This resource, from Culture24, states – Your collections management system hopefully has the information you need to manage and make sense of the physical items you plan to digitise. Even if your collections data is good, you may need to enhance it, for example, by writing short captions for a particular use or adding keywords to help users find what they are looking for. When making digital copies of items, you also need to record further information specific to the reproduction process.
Managing the information that gives your collections meaning, not as an end in itself but to record and retrieve what is known about your objects. Most museums create some kind of structured catalogue record for each object, or group of objects, either on computer or cards. Such records give an at-a-glance summary of key facts and they can be indexed so you can find information when you need it.
CDWA is a set of guidelines for the description of art, architecture, and other cultural works. It represents common practice and advises best practice for cataloging, based on surveys and consensus building with the user community. It is arranged in a framework to which existing art information data structures may be mapped and new data modeling may be referenced.
Making sure you have the basic information to be accountable for the objects in your care, and tackling the backlog if you do not. Use this procedure to check you have the basic information to be accountable for the objects in your care.
This standard provides general guidance for the preparation of archival descriptions. It is to be used in conjunction with existing national standards or as the basis for the development of national standards.
Encoded Archival Description (EAD) is an XML standard for encoding archival finding aids.
MARC is a standard designed to be a carrier for bibliographic information about printed and manuscript textual materials, computer files, maps, music, continuing resources, visual materials, and mixed materials. MARC 21 is the current version.
Managing and recording the creation of images and other kinds of reproduction of objects, including digital copies. The procedure helps you manage the results by linking information about reproductions and the original items they depict.
The Europeana Publishing Framework makes it easy for Europeana’s data partners to see how the quality of the metadata and content they provide affects how Europeana can surface, showcase and promote it on Europeana Collections and beyond, and how others can view it, share it and work with it.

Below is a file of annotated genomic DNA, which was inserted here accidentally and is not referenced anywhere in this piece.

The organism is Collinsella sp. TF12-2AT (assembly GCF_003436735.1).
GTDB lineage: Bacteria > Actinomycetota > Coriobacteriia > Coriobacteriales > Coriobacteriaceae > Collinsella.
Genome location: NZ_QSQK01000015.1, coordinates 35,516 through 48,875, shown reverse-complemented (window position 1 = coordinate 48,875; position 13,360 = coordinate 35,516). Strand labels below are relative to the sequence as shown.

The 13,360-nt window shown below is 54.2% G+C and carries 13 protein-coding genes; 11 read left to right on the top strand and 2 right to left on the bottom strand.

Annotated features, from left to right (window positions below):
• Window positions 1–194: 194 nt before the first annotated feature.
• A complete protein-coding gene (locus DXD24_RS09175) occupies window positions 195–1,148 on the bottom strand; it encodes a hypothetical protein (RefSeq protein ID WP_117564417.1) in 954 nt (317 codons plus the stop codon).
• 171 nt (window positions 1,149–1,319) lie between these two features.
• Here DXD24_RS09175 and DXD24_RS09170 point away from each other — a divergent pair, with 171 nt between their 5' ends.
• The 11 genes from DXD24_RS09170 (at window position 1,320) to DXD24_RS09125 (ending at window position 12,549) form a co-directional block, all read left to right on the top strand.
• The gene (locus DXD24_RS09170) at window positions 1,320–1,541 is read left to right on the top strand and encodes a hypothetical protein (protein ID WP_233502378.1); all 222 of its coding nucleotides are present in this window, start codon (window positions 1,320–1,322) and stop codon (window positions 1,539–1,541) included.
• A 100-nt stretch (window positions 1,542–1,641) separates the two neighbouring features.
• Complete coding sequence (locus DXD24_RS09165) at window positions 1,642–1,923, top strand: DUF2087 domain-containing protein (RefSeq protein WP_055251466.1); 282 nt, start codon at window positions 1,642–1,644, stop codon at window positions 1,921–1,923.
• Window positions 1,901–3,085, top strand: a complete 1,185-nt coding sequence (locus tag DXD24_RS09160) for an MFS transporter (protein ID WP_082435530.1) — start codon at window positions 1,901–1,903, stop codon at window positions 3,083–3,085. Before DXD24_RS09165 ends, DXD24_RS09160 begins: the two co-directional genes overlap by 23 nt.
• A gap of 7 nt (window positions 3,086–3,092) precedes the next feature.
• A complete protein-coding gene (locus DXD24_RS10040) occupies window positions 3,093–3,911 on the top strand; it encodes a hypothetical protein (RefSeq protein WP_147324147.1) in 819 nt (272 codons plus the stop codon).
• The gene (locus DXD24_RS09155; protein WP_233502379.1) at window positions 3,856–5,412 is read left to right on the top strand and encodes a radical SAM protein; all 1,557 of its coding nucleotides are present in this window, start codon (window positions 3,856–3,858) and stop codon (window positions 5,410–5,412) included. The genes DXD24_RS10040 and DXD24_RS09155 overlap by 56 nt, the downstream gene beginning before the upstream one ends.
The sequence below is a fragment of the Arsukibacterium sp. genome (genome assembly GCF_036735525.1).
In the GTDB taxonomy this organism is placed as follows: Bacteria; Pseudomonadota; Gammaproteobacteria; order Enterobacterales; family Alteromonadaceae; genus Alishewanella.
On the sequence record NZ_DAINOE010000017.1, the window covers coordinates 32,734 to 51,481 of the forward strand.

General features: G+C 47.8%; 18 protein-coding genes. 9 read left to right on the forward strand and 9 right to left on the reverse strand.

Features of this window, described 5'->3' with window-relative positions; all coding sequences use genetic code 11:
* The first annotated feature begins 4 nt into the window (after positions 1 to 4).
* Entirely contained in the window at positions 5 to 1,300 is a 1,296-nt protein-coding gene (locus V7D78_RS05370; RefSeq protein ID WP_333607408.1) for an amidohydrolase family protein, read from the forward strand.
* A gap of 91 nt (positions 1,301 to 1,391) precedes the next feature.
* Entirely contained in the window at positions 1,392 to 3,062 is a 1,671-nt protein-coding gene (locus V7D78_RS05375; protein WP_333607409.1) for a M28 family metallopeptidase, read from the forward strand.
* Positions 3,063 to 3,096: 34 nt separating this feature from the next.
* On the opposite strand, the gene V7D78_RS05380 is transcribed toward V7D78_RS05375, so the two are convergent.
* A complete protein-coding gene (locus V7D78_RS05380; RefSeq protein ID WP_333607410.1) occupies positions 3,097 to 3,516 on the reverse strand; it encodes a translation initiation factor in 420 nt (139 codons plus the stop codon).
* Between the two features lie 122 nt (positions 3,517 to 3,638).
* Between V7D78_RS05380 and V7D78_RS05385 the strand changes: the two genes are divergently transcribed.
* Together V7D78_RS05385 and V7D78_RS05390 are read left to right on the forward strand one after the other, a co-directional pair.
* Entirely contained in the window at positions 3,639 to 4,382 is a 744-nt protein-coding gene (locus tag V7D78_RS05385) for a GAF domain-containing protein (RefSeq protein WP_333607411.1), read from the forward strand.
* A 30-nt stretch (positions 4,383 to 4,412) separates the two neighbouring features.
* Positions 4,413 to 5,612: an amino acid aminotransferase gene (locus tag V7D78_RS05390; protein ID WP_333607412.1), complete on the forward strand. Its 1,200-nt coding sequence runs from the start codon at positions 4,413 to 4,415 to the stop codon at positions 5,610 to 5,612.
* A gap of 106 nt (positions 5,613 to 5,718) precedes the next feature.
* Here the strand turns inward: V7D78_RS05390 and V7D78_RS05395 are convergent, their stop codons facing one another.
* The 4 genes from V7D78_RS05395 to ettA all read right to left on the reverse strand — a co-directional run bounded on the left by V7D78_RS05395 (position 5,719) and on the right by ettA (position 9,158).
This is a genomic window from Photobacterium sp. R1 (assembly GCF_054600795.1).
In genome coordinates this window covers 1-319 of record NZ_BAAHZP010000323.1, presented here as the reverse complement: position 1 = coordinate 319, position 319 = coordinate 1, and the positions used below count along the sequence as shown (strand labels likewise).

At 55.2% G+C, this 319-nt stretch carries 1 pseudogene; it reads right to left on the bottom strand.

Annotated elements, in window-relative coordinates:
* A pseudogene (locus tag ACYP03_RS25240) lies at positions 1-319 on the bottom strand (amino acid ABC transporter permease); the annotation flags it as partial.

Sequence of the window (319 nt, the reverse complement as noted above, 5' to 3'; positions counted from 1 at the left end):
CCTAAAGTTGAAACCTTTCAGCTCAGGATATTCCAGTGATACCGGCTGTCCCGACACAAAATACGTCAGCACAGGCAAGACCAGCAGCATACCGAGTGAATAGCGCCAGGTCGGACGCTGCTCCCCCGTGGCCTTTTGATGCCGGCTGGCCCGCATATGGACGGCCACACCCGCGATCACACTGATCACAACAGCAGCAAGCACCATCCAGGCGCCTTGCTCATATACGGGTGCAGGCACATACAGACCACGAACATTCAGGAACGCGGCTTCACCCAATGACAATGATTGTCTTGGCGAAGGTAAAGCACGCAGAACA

The Europeana Data Model (EDM) is a RDF standard for structuring the data that Europeana ingests, manages and publishes.
Managing the intellectual property rights and data protection rights associated with objects, reproductions and information. Copyright is the commonest of the ‘intellectual property rights’ you may need to deal with, but there are others (including publication rights, trademarks, patents and designs). You can also use this procedure to manage the data protection rights that may be associated with photographs of living people in some circumstances.
International Image Interoperability Framework (IIIF), provides standardised APIs (application programming interfaces) and support for doing so. It help implementors to describe and present images in a way that more users can find and access them.
This resource provides an overview of metadata, including its types, roles, and characteristics; a discussion of metadata as it relates to web resources; and a description of methods, tools, standards, and protocols for publishing and disseminating digital collections.
The Dublin Core Metadata Element Set is a small set of vocabulary terms that can be used to describe digital resources (video, images, web pages, etc.), as well as physical resources such as books or CDs, and objects like artworks.
LIDO is an XML harvesting schema. The schema is intended for delivering metadata, for use in a variety of online services, from an organization’s online collections database to portals of aggregated resources, as well as exposing, sharing and connecting data on the web. It is not intended to be used as a basis for a collection management system or to support loan and acquisition activities.
An extension of Dublin Core for biology, and especially biodiversity, data. It defines a set of terms that are used to retain meaning as data is shared across different platforms.
METS is an XML schema for encoding descriptive, administrative, and structural metadata regarding items within a digital library.
METS is an XML schema for a bibliographic element set may be used for a variety of purposes, and particularly for library applications.